Coal ash disposal regulations are needed

Aug. 18, 2010

Public Forum:

More than 150 million tons of toxic ash are generated each year by burning coal for electricity. Coal ash is full of harmful toxins like arsenic, lead and mercury. People living near the coal ash sites have a staggering 1-in-50 risk of cancer. And yet there are no federal safeguards for coal ash storage sites. This is scary news, considering there are several coal ash storage sites in Oak Creek and Franklin.

The U.S. Environmental Protection Agency just released new proposed rules to ensure the safe disposal of coal ash. As expected, the coal industry is fighting to maintain the status quo on coal ash, backing a proposal that ensures coal ash is treated less responsibly than household trash.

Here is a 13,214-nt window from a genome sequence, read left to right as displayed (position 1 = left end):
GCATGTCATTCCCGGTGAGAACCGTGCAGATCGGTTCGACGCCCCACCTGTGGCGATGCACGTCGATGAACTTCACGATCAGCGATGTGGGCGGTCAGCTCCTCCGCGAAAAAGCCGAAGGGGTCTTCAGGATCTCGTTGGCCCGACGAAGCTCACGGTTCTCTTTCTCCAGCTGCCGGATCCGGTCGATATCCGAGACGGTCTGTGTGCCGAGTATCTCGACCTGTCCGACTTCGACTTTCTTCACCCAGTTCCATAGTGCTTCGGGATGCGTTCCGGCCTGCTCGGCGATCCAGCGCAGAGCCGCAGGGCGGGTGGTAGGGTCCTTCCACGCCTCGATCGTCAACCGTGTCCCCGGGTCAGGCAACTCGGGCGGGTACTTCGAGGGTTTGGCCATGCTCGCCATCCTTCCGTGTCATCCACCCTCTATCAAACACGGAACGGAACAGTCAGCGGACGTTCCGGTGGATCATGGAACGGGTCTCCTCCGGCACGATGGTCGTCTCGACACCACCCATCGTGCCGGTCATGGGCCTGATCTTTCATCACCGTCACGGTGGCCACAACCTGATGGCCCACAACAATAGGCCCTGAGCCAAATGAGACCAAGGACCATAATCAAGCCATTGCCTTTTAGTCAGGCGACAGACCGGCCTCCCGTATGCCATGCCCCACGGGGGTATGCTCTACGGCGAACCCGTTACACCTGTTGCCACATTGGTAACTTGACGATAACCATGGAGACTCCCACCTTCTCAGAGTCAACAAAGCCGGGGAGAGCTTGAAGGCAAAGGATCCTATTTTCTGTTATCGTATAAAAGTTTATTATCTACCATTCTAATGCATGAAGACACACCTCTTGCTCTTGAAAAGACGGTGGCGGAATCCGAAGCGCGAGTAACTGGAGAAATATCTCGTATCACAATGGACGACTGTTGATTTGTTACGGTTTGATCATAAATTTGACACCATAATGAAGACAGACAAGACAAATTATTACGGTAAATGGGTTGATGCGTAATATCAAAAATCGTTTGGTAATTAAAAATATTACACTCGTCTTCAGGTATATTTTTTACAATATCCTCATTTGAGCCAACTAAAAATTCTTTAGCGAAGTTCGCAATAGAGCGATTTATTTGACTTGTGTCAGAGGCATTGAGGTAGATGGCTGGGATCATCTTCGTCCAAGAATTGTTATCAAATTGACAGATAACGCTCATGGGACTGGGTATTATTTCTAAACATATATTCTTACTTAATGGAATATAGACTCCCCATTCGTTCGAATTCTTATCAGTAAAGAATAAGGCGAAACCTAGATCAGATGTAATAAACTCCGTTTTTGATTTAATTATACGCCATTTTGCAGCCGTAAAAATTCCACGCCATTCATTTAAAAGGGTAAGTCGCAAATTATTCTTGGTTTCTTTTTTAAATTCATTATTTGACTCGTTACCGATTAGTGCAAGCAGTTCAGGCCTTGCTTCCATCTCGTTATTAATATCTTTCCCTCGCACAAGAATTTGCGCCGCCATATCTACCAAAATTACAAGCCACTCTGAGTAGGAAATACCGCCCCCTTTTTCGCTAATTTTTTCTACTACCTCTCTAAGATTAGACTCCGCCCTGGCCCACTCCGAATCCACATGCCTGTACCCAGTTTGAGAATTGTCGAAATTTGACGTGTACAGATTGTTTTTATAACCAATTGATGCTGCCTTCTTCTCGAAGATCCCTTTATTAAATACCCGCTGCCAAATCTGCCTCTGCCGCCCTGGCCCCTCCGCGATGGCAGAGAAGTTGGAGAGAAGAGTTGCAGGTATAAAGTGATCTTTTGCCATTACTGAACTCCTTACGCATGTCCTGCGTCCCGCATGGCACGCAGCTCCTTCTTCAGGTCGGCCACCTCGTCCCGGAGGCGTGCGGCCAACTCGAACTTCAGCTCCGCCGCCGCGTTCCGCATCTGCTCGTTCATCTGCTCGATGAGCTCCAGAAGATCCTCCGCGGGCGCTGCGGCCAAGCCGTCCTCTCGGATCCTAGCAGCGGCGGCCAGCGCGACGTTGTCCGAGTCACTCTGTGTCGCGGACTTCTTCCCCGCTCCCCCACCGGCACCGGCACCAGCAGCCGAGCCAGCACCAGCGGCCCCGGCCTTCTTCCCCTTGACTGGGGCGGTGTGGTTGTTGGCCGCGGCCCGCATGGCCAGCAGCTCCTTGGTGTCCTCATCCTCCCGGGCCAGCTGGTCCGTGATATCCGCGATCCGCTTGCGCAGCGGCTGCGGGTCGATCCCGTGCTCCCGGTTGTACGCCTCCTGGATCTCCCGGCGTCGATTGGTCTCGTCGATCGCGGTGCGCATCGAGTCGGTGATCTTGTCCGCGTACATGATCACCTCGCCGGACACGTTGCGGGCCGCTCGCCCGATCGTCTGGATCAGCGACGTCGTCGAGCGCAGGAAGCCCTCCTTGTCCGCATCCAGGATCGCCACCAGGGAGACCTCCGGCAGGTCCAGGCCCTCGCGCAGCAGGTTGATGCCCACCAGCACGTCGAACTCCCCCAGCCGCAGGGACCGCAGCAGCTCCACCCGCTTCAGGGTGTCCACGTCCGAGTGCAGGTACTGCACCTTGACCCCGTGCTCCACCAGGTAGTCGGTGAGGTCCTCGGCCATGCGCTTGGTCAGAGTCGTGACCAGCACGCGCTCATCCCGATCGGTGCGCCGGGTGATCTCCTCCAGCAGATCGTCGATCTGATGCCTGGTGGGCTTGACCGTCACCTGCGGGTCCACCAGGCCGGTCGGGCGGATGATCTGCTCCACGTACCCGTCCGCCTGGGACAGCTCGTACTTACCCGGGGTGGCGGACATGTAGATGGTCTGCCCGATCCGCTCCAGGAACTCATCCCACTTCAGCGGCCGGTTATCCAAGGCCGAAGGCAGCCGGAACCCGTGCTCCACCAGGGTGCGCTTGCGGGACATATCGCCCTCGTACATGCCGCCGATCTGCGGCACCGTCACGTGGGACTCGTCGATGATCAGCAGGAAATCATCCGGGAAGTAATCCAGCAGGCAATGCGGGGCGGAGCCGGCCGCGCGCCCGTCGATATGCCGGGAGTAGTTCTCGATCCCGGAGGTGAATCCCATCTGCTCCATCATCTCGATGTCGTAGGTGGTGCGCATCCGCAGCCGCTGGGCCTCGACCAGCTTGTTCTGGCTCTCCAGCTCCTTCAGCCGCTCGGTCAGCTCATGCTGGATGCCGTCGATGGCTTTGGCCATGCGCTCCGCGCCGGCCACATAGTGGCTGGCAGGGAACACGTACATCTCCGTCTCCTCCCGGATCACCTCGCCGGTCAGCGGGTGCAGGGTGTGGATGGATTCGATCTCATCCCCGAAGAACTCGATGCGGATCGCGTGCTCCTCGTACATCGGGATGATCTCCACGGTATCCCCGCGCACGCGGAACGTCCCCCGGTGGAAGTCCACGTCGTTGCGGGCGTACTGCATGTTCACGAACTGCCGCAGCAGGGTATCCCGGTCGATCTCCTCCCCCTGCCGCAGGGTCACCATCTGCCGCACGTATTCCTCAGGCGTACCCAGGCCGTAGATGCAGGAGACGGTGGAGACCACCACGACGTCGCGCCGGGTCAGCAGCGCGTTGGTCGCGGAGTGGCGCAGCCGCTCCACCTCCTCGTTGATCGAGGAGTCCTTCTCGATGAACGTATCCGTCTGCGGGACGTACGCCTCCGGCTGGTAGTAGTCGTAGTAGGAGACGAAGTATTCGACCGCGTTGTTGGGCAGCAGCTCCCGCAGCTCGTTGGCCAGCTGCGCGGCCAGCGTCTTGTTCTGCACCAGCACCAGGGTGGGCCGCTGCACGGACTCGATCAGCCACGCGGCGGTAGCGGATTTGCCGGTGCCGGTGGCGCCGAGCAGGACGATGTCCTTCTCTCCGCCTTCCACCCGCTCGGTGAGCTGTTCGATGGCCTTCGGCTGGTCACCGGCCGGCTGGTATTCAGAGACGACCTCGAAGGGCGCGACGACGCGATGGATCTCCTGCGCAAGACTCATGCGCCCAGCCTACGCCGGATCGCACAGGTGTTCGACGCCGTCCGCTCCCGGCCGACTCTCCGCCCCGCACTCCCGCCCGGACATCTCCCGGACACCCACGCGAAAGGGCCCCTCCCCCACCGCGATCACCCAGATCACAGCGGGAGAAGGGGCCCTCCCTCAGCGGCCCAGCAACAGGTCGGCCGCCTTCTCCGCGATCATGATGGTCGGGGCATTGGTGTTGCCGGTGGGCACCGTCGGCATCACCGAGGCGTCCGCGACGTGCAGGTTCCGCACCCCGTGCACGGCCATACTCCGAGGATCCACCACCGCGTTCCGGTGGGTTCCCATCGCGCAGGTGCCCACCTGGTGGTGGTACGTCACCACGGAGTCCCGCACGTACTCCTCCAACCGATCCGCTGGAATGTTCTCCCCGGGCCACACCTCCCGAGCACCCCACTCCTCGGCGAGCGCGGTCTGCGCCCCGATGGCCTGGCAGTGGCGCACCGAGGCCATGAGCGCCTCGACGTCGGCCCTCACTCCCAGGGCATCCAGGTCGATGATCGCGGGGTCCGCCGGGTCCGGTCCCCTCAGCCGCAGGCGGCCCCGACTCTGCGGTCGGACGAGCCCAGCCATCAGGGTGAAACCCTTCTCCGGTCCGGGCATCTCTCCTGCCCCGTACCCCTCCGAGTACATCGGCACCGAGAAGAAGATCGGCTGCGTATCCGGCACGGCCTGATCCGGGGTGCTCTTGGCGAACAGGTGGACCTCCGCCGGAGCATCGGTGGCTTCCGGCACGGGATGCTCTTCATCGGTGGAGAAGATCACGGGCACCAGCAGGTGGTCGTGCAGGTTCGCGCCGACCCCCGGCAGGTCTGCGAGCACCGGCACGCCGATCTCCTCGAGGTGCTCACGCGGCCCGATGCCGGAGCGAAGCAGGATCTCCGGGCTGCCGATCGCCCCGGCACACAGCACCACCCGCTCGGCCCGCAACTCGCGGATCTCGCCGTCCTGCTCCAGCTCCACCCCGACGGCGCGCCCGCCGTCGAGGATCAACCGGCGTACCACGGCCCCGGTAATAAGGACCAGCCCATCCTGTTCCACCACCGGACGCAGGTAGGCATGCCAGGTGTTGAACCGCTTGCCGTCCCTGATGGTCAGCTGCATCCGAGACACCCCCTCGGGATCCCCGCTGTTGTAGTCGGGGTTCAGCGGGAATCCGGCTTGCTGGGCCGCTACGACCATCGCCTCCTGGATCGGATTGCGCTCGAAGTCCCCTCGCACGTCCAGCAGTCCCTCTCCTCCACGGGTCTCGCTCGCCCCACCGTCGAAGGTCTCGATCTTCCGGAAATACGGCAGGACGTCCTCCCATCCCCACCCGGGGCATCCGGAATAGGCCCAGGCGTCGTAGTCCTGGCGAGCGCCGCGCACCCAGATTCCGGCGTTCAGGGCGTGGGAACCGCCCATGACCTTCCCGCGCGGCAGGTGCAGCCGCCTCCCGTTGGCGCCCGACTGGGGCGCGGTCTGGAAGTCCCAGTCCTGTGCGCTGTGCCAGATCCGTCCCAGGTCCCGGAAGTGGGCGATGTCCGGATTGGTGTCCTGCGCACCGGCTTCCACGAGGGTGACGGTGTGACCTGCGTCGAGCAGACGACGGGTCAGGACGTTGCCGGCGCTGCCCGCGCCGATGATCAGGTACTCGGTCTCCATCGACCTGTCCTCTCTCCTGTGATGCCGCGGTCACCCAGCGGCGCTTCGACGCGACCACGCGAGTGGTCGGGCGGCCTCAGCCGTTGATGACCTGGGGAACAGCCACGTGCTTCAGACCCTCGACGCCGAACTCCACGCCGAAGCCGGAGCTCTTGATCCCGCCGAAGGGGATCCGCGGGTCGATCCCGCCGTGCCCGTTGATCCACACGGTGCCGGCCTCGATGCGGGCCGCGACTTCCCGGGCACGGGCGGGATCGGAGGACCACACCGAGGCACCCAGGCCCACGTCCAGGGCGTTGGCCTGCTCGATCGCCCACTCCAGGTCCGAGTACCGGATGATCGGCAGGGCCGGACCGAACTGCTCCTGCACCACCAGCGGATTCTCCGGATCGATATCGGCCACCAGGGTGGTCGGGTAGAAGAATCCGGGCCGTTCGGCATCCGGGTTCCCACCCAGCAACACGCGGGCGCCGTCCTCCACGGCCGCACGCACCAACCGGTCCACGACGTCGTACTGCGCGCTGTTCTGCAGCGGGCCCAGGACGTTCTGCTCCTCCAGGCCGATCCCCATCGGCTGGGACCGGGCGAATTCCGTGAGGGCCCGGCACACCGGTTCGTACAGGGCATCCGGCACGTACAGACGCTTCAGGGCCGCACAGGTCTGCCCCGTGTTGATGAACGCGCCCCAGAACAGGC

This is clear: Coal must be cleaned up, and the industry will not clean itself. EPA should choose the federally enforceable safeguards to hold coal accountable and speed the transition to a clean energy economy. Residents across the U.S. want the coal industry to clean up and not expose them to health hazards like air pollution and coal ash.

The EPA will hold a public hearing on Thursday, Sept. 16, at the Hilton Chicago to gather feedback on the new rules. Contact the Sierra Club, (414) 453-3127, if you would like to join a busload of volunteers attending the hearing.

Rosemary Wehnes

Sierra Club associate representative



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